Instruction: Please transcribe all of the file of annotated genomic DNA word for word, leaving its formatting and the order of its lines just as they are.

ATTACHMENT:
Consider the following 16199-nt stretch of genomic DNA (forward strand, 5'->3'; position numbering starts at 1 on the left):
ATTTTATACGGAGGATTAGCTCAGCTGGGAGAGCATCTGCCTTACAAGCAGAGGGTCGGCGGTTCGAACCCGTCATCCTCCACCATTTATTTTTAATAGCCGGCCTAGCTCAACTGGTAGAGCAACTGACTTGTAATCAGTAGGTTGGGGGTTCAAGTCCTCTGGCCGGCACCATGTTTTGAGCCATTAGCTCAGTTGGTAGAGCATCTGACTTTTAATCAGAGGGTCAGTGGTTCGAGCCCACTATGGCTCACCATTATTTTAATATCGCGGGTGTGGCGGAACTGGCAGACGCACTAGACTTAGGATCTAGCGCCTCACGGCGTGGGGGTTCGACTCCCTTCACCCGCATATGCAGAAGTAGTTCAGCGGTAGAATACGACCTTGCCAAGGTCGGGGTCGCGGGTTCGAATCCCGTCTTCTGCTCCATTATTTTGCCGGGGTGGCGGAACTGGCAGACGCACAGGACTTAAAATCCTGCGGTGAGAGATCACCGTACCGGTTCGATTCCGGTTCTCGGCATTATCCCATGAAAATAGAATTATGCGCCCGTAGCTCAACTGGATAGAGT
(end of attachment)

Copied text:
Consider the following 16199-nt stretch of genomic DNA (forward strand, 5'->3'; position numbering starts at 1 on the left):
ATTTTATACGGAGGATTAGCTCAGCTGGGAGAGCATCTGCCTTACAAGCAGAGGGTCGGCGGTTCGAACCCGTCATCCTCCACCATTTATTTTTAATAGCCGGCCTAGCTCAACTGGTAGAGCAACTGACTTGTAATCAGTAGGTTGGGGGTTCAAGTCCTCTGGCCGGCACCATGTTTTGAGCCATTAGCTCAGTTGGTAGAGCATCTGACTTTTAATCAGAGGGTCAGTGGTTCGAGCCCACTATGGCTCACCATTATTTTAATATCGCGGGTGTGGCGGAACTGGCAGACGCACTAGACTTAGGATCTAGCGCCTCACGGCGTGGGGGTTCGACTCCCTTCACCCGCATATGCAGAAGTAGTTCAGCGGTAGAATACGACCTTGCCAAGGTCGGGGTCGCGGGTTCGAATCCCGTCTTCTGCTCCATTATTTTGCCGGGGTGGCGGAACTGGCAGACGCACAGGACTTAAAATCCTGCGGTGAGAGATCACCGTACCGGTTCGATTCCGGTTCTCGGCATTATCCCATGAAAATAGAATTATGCGCCCGTAGCTCAACTGGATAGAGT